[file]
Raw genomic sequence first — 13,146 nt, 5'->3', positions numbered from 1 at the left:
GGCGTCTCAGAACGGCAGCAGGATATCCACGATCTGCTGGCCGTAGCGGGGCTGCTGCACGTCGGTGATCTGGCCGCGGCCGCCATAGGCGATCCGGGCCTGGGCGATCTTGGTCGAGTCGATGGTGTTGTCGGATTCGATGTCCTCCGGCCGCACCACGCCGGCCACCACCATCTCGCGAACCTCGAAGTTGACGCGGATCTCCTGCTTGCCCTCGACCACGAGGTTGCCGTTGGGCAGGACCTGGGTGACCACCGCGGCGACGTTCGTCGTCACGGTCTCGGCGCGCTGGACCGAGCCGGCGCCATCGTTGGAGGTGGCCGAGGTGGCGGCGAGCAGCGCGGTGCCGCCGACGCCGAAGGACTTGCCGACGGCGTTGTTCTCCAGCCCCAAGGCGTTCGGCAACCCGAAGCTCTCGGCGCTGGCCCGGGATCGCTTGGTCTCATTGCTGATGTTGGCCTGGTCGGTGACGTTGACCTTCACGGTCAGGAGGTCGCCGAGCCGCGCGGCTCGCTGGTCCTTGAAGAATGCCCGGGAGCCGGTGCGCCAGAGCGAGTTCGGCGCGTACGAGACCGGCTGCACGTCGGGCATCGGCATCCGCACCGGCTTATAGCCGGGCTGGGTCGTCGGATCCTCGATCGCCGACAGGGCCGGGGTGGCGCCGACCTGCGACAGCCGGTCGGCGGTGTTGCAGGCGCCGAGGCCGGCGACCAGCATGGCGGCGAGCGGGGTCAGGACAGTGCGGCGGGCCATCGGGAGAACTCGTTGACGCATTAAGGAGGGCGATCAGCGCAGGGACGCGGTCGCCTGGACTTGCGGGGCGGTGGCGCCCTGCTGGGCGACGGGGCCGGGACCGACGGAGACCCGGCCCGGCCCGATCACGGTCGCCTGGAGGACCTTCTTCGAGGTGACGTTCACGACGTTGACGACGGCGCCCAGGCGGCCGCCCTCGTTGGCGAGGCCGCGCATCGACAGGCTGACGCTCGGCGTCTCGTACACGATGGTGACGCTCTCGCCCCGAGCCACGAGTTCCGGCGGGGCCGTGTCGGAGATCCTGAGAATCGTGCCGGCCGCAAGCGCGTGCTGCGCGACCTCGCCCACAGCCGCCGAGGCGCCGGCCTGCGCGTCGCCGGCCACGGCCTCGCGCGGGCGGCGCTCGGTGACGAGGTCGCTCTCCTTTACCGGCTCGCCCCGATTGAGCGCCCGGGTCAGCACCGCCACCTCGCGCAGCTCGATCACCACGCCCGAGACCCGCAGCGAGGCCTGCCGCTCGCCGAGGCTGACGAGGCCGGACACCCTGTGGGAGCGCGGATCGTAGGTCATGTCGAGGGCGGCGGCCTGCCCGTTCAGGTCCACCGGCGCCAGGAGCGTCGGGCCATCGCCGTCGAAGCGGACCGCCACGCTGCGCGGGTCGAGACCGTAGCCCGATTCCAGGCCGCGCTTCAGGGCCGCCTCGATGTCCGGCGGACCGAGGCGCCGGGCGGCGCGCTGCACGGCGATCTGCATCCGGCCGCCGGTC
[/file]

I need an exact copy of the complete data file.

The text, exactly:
Raw genomic sequence first — 13,146 nt, 5'->3', positions numbered from 1 at the left:
GGCGTCTCAGAACGGCAGCAGGATATCCACGATCTGCTGGCCGTAGCGGGGCTGCTGCACGTCGGTGATCTGGCCGCGGCCGCCATAGGCGATCCGGGCCTGGGCGATCTTGGTCGAGTCGATGGTGTTGTCGGATTCGATGTCCTCCGGCCGCACCACGCCGGCCACCACCATCTCGCGAACCTCGAAGTTGACGCGGATCTCCTGCTTGCCCTCGACCACGAGGTTGCCGTTGGGCAGGACCTGGGTGACCACCGCGGCGACGTTCGTCGTCACGGTCTCGGCGCGCTGGACCGAGCCGGCGCCATCGTTGGAGGTGGCCGAGGTGGCGGCGAGCAGCGCGGTGCCGCCGACGCCGAAGGACTTGCCGACGGCGTTGTTCTCCAGCCCCAAGGCGTTCGGCAACCCGAAGCTCTCGGCGCTGGCCCGGGATCGCTTGGTCTCATTGCTGATGTTGGCCTGGTCGGTGACGTTGACCTTCACGGTCAGGAGGTCGCCGAGCCGCGCGGCTCGCTGGTCCTTGAAGAATGCCCGGGAGCCGGTGCGCCAGAGCGAGTTCGGCGCGTACGAGACCGGCTGCACGTCGGGCATCGGCATCCGCACCGGCTTATAGCCGGGCTGGGTCGTCGGATCCTCGATCGCCGACAGGGCCGGGGTGGCGCCGACCTGCGACAGCCGGTCGGCGGTGTTGCAGGCGCCGAGGCCGGCGACCAGCATGGCGGCGAGCGGGGTCAGGACAGTGCGGCGGGCCATCGGGAGAACTCGTTGACGCATTAAGGAGGGCGATCAGCGCAGGGACGCGGTCGCCTGGACTTGCGGGGCGGTGGCGCCCTGCTGGGCGACGGGGCCGGGACCGACGGAGACCCGGCCCGGCCCGATCACGGTCGCCTGGAGGACCTTCTTCGAGGTGACGTTCACGACGTTGACGACGGCGCCCAGGCGGCCGCCCTCGTTGGCGAGGCCGCGCATCGACAGGCTGACGCTCGGCGTCTCGTACACGATGGTGACGCTCTCGCCCCGAGCCACGAGTTCCGGCGGGGCCGTGTCGGAGATCCTGAGAATCGTGCCGGCCGCAAGCGCGTGCTGCGCGACCTCGCCCACAGCCGCCGAGGCGCCGGCCTGCGCGTCGCCGGCCACGGCCTCGCGCGGGCGGCGCTCGGTGACGAGGTCGCTCTCCTTTACCGGCTCGCCCCGATTGAGCGCCCGGGTCAGCACCGCCACCTCGCGCAGCTCGATCACCACGCCCGAGACCCGCAGCGAGGCCTGCCGCTCGCCGAGGCTGACGAGGCCGGACACCCTGTGGGAGCGCGGATCGTAGGTCATGTCGAGGGCGGCGGCCTGCCCGTTCAGGTCCACCGGCGCCAGGAGCGTCGGGCCATCGCCGTCGAAGCGGACCGCCACGCTGCGCGGGTCGAGACCGTAGCCCGATTCCAGGCCGCGCTTCAGGGCCGCCTCGATGTCCGGCGGACCGAGGCGCCGGGCGGCGCGCTGCACGGCGATCTGCATCCGGCCGCCGGTC